How to Be a Better Project Manager

Economics, at its core, is the management of scarcity. Project management is exactly the same thing; managing fixed amounts of time, money, human skill, and material to create a successful outcome.

The diagram I post here is hardly new. I first encountered it 16+ years ago when I was driving around Philadelphia having different printers walk me through how they manage production. Nearly all the project managers had this triangle tacked up at their desks.

How to read the Project Manager’s Pyramid:

When this diagram says pick any two, read it like this: You want it Good and Cheap? It won’t be fast. You want it Good and Fast? It won’t be cheap. If you want it Cheap and Fast, it won’t be good. Any time you try to impose all three criteria onto a project you do three things: 1. Risk the project 2. Risk the customer. 3. Risk a heart attack.

Scott’s seven rules of production management. 

  1. Keep time your friend.
  2. Deliver early. Iterate often. (even if you have to iterate privately)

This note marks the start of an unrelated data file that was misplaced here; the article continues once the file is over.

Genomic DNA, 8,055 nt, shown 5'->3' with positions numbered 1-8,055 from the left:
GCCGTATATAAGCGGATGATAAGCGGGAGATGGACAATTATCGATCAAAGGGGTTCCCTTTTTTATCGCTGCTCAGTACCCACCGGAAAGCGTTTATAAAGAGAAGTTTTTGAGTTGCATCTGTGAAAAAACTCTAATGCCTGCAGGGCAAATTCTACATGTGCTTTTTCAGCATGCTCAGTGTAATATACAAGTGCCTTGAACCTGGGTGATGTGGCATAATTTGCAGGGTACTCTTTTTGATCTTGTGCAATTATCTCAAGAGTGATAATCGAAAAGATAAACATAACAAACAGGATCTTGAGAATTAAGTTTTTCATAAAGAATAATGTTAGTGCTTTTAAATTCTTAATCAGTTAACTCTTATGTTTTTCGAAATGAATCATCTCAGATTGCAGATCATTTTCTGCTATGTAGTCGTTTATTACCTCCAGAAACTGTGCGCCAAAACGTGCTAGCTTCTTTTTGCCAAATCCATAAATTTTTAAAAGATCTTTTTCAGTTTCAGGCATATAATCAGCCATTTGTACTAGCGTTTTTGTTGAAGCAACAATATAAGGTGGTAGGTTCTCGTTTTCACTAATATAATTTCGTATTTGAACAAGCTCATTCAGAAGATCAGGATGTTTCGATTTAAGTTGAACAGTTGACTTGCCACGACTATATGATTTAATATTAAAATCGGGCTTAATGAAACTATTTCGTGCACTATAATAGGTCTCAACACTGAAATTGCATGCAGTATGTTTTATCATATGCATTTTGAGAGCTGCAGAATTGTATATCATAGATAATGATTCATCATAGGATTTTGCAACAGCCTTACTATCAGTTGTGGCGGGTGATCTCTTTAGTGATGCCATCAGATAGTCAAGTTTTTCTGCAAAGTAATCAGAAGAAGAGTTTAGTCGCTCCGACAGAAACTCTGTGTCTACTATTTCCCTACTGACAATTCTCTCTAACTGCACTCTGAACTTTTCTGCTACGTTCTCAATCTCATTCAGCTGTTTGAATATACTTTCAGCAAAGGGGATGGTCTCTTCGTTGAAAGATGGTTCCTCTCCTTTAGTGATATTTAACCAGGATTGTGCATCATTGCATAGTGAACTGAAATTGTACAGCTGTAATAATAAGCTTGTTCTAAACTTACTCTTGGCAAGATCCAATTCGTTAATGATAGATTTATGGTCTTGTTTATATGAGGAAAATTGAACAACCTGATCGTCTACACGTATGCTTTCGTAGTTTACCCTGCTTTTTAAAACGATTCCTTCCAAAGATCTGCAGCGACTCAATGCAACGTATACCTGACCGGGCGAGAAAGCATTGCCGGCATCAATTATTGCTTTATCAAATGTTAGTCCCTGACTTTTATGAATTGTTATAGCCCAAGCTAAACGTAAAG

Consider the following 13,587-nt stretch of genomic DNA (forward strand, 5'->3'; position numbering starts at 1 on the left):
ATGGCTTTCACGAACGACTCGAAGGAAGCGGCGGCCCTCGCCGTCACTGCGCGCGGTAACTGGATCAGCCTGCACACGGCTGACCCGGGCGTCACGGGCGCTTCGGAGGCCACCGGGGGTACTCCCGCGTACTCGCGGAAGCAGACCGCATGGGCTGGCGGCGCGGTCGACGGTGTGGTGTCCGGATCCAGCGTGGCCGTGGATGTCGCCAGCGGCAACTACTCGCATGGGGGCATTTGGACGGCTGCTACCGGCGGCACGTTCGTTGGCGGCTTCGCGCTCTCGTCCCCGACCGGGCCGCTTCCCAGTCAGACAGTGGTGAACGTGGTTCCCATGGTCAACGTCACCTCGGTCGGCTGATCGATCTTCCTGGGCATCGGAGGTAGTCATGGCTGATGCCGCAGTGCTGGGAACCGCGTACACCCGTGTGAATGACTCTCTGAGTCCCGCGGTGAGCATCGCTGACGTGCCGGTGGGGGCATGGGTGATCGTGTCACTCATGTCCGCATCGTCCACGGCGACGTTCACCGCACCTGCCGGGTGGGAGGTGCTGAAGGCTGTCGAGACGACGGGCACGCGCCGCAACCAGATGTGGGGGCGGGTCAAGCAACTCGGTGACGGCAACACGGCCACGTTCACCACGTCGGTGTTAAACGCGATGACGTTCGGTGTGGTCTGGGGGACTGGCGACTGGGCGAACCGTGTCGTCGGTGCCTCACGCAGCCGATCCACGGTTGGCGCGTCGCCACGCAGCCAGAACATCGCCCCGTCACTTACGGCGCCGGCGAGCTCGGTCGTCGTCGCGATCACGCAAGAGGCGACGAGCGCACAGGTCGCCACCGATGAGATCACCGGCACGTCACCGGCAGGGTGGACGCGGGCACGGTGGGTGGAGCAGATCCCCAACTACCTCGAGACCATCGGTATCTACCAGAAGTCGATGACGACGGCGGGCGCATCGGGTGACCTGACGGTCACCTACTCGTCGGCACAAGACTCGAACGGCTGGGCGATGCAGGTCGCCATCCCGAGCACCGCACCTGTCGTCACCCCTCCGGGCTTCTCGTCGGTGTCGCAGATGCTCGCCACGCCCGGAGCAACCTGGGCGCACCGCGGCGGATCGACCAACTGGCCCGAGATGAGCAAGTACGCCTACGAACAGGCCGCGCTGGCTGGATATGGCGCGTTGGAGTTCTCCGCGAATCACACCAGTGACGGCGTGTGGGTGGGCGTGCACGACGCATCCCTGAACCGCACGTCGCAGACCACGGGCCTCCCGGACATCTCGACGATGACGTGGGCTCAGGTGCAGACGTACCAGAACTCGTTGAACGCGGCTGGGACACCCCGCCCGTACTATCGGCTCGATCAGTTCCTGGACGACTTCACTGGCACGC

3. Protect your ability to do a good job.
  4. Trust enough to delegate. Good resources make for better outcomes.
  5. If you can’t state the project’s objective simply, you don’t have a good handle on the project’s objective.
  6. If you don’t have time to do it right in the first place, how will you have time to fix it?
  7. Don’t let the production management tools get in the way of the production management.
My vote for the best quote by a project manager: 
“Let’s work the problem people. Let’s not make things worse by guessing.”


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